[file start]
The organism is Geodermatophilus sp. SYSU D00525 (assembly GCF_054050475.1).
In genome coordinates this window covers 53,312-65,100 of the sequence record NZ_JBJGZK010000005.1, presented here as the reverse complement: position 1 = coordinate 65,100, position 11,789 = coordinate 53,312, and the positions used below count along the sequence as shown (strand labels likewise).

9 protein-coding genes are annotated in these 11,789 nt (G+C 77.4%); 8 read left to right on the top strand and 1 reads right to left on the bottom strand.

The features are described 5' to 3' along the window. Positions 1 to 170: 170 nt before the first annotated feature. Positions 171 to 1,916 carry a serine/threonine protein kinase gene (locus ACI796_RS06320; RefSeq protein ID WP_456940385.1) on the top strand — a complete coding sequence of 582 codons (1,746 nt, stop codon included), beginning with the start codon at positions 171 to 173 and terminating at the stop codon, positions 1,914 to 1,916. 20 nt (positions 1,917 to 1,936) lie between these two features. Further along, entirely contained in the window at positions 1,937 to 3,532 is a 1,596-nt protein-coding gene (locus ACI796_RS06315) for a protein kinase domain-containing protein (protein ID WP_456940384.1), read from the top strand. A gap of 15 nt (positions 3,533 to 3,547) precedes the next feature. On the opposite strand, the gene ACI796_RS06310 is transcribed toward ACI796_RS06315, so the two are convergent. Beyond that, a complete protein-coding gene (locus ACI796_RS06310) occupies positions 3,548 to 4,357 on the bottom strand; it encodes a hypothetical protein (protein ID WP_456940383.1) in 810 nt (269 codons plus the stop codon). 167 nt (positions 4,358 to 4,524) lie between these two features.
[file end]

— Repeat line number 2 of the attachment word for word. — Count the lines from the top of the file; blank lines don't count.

In genome coordinates this window covers 53,312-65,100 of the sequence record NZ_JBJGZK010000005.1, presented here as the reverse complement: position 1 = coordinate 65,100, position 11,789 = coordinate 53,312, and the positions used below count along the sequence as shown (strand labels likewise).